Judge Griesa rejected those objections, and in June 2017, the Second Circuit upheld his ruling on the settlement distribution but remanded the fee award, saying the lodestar multiplier was not justified by the "limited risk" plaintiffs' counsel had run.  After Judge Griesa's death in December 2017, the case was remanded to a different New York federal court, which asked a federal magistrate judge to issue a report.

The report, issued in February 2019, said that while plaintiffs' counsel was now requesting a lodestar of 1.67, which would produce a $33.2 million fee cap, the magistrate judge found that the risk factors did not justify any modifier and set the cap at approximately $19.9 million.  A group of Tremont investors filed a new objection to the fees, arguing new evidence provided last year showed that 75% of the fees Judge Griesa used to calculate the lodestar were for work unconnected with the fund distribution.  But class counsel argued that the Second Circuit had rejected those claims and had remanded solely to recalculate the lodestar multiplier cap.

U.S. District Judge Colleen McMahon followed the report's recommendation and agreed that the only reason the case had been remanded was to revise the lodestar cap downward.  On appeal, the Second Circuit reached the same conclusion, saying that its 2017 order only took issue with the lower court's "failure to account for the lack of contingency risk involved in the litigation, finding 'no merit in appellants' other arguments.'"  "We did not instruct the district court to determine whether the hours included in lead counsel's lodestar related only to [fund distribution]," the judges said.  "Consequently, doing so would have exceeded the scope of our mandate.

The Nation’s Top Attorney Fee Experts of 2020

June 24, 2020

NALFA, a non-profit group, is building a worldwide network of attorney fee expertise. Our network includes members, faculty, and fellows with expertise on the reasonableness of attorney fees.  We help organize and recognize qualified attorney fee experts from across the U.S. and around the globe.  Our attorney fee experts also include court adjuncts such as bankruptcy fee examiners, special fee masters, and fee dispute neutrals.

Every year, we announce the nation's top attorney fee experts.  Attorney fee experts are retained by fee-seeking or fee-challenging parties in litigation to independently prove reasonable attorney fees and expenses in court or arbitration.  The following NALFA profile quotes are based on bio, CV, case summaries and case materials submitted to and verified by us.  Here are the nation's top attorney fee experts of 2020:

"The Nation's Top Attorney Fee Expert"
John D. O'Connor
O'Connor & Associates
San Francisco, CA
 
"Over 30 Years of Legal Fee Audit Expertise"
Andre E. Jardini
KPC Legal Audit Services, Inc.
Glendale, CA

"The Nation's Top Bankruptcy Fee Examiner"
Robert M. Fishman
Fox Rothschild LLP
Chicago, IL

"Widely Respected as an Attorney Fee Expert"
Elise S. Frejka
Frejka PLLC
New York, NY
 
"Experienced on Analyzing Fees, Billing Entries for Fee Awards"
Robert L. Kaufman
Woodruff Spradlin & Smart
Costa Mesa, CA

"Highly Skilled on a Range of Fee and Billing Issues"
Daniel M. White
White Amundson APC
San Diego, CA
 
"Extensive Expertise on Attorney Fee Matters in Common Fund Litigation"
Craig W. Smith
Robbins Arroyo LLP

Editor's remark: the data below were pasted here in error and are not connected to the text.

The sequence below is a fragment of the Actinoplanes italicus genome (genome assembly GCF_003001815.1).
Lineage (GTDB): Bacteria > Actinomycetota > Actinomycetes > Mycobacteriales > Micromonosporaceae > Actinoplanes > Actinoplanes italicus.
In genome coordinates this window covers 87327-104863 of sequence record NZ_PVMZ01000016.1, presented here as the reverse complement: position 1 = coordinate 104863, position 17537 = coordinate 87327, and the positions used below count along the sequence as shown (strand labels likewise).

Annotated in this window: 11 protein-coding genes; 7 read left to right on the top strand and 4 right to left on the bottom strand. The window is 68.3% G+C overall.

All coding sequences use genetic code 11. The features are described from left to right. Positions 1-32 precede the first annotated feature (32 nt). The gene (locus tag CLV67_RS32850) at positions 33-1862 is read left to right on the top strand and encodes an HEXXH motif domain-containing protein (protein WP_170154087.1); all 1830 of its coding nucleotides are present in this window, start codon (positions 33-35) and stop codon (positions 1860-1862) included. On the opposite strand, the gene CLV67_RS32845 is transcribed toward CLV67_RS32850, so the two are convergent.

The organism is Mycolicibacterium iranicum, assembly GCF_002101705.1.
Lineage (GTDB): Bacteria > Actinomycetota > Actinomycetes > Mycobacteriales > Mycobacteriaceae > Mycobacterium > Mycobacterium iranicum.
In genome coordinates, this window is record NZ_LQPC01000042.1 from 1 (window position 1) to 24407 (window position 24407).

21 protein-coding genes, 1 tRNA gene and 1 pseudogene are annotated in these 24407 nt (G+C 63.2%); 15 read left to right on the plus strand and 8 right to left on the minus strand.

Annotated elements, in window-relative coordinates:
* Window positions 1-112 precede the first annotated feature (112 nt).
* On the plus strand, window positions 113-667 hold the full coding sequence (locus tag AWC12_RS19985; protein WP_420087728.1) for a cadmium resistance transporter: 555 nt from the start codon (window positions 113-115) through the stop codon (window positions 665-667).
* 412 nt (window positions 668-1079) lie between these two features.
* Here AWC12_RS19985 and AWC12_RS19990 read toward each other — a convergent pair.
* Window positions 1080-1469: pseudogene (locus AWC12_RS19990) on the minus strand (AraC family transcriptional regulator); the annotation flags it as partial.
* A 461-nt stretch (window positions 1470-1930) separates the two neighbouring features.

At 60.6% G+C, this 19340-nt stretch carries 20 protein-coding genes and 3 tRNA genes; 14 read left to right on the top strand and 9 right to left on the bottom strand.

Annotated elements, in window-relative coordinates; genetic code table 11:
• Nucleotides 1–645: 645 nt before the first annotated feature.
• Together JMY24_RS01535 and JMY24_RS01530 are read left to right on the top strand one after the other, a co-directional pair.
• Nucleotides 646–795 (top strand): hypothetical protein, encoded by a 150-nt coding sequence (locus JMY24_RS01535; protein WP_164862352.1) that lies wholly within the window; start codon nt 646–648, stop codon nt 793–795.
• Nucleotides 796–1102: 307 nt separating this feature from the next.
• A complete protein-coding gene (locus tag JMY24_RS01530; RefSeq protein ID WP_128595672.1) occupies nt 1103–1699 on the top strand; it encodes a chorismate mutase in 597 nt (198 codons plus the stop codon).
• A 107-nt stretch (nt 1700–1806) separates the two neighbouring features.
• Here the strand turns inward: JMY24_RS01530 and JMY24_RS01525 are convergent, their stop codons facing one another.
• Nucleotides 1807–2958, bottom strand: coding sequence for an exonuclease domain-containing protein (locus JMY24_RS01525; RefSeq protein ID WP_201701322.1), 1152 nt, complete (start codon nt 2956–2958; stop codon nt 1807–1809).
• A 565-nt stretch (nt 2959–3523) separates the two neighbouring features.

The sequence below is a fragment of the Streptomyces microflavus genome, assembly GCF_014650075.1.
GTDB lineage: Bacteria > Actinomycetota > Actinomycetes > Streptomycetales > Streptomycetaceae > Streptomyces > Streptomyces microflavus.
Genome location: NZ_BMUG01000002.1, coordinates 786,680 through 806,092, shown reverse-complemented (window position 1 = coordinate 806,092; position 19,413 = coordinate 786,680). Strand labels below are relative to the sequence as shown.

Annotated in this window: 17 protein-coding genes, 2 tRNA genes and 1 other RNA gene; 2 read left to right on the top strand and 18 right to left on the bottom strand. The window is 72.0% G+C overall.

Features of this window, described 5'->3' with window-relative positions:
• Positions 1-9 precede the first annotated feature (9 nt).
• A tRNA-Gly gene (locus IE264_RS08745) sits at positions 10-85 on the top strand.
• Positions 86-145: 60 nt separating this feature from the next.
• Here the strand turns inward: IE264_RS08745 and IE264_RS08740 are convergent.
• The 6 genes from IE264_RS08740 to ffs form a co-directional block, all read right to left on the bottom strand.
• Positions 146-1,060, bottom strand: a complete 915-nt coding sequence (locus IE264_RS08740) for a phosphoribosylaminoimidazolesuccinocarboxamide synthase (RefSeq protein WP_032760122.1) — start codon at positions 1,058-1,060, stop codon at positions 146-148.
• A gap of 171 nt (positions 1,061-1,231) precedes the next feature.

San Diego, CA
 
"Highly Experienced in Dealing with Fee Issues Arising in Complex Litigation"
Marc M. Seltzer
Susman Godfrey LLP
Los Angeles, CA

"Total Mastery in Resolving Complex Attorney Fee Disputes"
Peter K. Rosen
JAMS
Los Angeles, CA
 
"Understands Fees, Funding, and Billing Issues in Cross Border Matters"
Glenn Newberry
Eversheds Sutherland
London, UK
 
"Solid Expertise with Fee and Billing Matters in Complex Litigation"
Bruce C. Fox
Obermayer Rebmann LLP
Pittsburgh, PA
 
"Excellent on Attorney Fee Issues in Florida"
Debra L. Feit
Stratford Law Group LLC
Fort Lauderdale, FL
 
"Nation's Top Scholar on Attorney Fees in Class Actions"
Brian T. Fitzpatrick
Vanderbilt Law School
Nashville, TN
 
"Great Leader in Analyzing Legal Bills for Insurers"
Richard Zujac
Liberty Mutual Insurance
Philadelphia, PA

Law Firms Win Suit Over Pelvic Mesh Attorney Fees

March 27, 2020

A recent Law 360 story by Bill Wichert, “NJ, Texas Law Firms Beat Suit Over Pelvic Mesh Atty Fees,” reports that a New Jersey federal judge nixed a proposed class action against Potts Law Firm, Nagel Rice LLP and other firms over allegedly excessive attorney fees in pelvic mesh litigation against Johnson & Johnson and its Ethicon unit, saying Texas law governed the claims and permitted the fees.  U.S. District Judge Madeline Cox Arleo granted the firms' motions to dismiss an amended suit from plaintiffs Debbie Gore and Doris Lance-Smith over claims their retainer agreements ran afoul of a New Jersey rule capping contingent fees, noting that the fees were paid as part of settlement awards approved by a special master and a state judge in the Lone Star State.

The Garden State rule "does not apply and the fees awarded to defendants were entirely consistent with Texas law," Judge Arleo said in her written opinion.  The fee arrangements allowed the women's lawyers to receive 40% of their settlements, but Texas law has no particular cap on contingent fees, the judge said.  Under the New Jersey rule, an attorney can collect a fee of 33.33% of the first $750,000 recovered and then smaller percentages for subsequent amounts, and those fees must be based on the "net sum recovered" after deducting expenses.

Gore and Lance-Smith cited no authority for extending that rule "to litigation settled in a foreign court by out-of-state lawyers representing out-of-state plaintiffs who sustained injuries outside of New Jersey," according to the judge's opinion.  Nagel Rice, which is based in New Jersey, did not receive any of the fees in question, but Potts and other Texas firms did, the opinion said.